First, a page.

Hi, readers--I'm in the midst of the project that will not end. If I was charging by the hour, this would be good news--I'd be making more and more money. However, I'm being paid a set fee (or a project fee), which means my hourly rate is plummeting. It also means that I have close to zero free time, which is why this week's post features a "blast from the past"--one of my most popular posts--about a semantic difference that many freelancers ignore to their peril.
So, let's talk about what you're making per-word for the articles you write. Is it $1/word? $2/word? $0.40/word? $0.25/word? Even less?
You may be surprised that I've taken on assignments that pay $0.40/word, even $0.25/word, and yes, even less than that. I don't care about the per-word rate as much as I care about what I make per-hour.
Per-word rates are the norm in the freelance world. This figure, multiplied by word count, tells you how much you’ll make for writing a particular story. But it may not tell you whether it’s worth it to take it on. The real question is how much time the story will take. The assignment amount, divided by the number of hours you put into it, gives you your hourly rate for the piece.
Knowing how much time an article (or any other project, for that matter) will take gives you a concrete idea of the return on your time. And those $1/word and up assignments can be mighty misleading. Sure, it’s a bigger check than writing for a market that pays a lower per-word rate. But are you really making more money?
For example, let’s say I do a 1,000-word story for a national magazine that pays $1.50/word. Fair enough—I’m getting paid $1,500 for my work. But what happens if between researching and writing the query, writing an outline (per my editor), researching the article, finding sources, doing interviews, transcribing interviews, writing the piece, turning in the piece, revising the piece (per my editor’s request), finding new sources (per my editor), interviewing those sources, turning in the final revision, submitting my backup material, answering additional questions from the editor (say, nine months later…it happens), I’ve put 25 hours into my story? That means I’ve made $60/hour on that story.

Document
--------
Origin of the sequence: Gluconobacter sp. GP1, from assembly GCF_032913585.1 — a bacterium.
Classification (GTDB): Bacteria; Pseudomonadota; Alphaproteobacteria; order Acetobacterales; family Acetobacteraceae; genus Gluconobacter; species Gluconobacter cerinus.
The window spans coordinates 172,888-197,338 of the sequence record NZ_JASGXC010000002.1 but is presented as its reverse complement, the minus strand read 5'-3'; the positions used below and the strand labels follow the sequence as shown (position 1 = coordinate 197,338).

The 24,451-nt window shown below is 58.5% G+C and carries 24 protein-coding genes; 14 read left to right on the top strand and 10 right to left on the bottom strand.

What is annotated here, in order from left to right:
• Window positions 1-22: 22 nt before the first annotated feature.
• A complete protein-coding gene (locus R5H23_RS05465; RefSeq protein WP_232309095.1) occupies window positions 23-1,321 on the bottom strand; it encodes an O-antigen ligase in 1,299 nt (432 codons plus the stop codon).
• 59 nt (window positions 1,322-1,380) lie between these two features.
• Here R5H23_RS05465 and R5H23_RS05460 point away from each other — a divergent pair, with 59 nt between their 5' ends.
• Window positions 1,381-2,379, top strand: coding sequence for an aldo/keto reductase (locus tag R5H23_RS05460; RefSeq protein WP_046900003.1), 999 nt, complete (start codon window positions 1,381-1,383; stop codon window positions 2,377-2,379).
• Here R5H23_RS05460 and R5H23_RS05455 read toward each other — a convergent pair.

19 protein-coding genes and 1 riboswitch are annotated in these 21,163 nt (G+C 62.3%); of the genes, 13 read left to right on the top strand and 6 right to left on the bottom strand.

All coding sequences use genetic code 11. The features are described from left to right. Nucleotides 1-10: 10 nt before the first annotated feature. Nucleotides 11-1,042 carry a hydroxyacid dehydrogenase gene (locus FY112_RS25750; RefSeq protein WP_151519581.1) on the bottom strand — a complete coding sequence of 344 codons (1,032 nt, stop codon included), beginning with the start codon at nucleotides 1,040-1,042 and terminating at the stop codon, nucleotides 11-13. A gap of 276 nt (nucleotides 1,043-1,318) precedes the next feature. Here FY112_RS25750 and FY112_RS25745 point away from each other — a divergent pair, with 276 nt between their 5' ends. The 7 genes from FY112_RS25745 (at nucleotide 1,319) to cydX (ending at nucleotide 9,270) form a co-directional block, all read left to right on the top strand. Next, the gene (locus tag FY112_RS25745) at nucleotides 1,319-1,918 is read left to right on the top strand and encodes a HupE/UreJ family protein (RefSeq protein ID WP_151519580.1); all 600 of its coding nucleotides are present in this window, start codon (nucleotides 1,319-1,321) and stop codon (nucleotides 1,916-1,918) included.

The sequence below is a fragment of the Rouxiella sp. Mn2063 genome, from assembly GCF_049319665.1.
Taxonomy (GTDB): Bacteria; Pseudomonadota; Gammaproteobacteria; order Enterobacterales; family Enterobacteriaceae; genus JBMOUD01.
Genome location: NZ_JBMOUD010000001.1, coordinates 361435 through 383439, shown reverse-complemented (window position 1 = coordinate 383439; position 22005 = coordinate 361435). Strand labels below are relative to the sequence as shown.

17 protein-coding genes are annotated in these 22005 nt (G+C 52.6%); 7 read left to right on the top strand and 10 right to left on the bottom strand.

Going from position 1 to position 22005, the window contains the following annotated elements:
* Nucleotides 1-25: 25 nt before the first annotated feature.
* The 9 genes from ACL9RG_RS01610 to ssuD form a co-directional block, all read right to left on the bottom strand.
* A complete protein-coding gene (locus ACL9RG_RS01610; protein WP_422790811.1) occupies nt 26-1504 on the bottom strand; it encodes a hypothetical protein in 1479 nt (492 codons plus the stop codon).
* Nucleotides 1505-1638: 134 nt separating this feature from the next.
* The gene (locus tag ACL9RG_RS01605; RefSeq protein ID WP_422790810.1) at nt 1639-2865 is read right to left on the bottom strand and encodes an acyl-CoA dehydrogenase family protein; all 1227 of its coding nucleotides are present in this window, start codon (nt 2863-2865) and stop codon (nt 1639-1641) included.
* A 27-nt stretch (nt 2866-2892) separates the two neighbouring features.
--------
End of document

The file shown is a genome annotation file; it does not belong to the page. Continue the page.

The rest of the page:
Not bad, but here’s the thing—compare that to a 1,000-word piece on the same topic for a smaller magazine that pays only $0.35/word. Yet I know the editor and my query is just a short paragraph. The story requires some background research and several interviews, and takes me a total of five hours to write. (No revisions requested! Yay!) That a total of $350, for five hours’ worth of work—or $70/hour.
At first glance, the $1,500 piece looks like a better assignment—and it is a bigger check. But my experience has been that national markets (and I’ve written for more than 60 of them) expect a lot more work from you to earn that higher rate. In many cases, I’ve found that regional magazines, trade publications, websites, and specialty magazines actually pay better per-hour than big national pubs. And that makes them worthwhile markets for me.
What about you? Are you tracking your time…or just your dollars?
**Readers, I'm working on a list of topics to cover for the rest of the winter. What questions do you have about freelancing? Comment here and I'll be happy to consider them. In the meantime, if you're serious about turning your passion for writing into profits, check out Dollars and Deadlines: Make Money Writing Articles for Print and Online Markets. Already making money as a freelancer, but want to take your career to the next level? Then you need Six-Figure Freelancing, Second Edition: The Writer's Guide to Making More Money.
Talk Yourself Out of It
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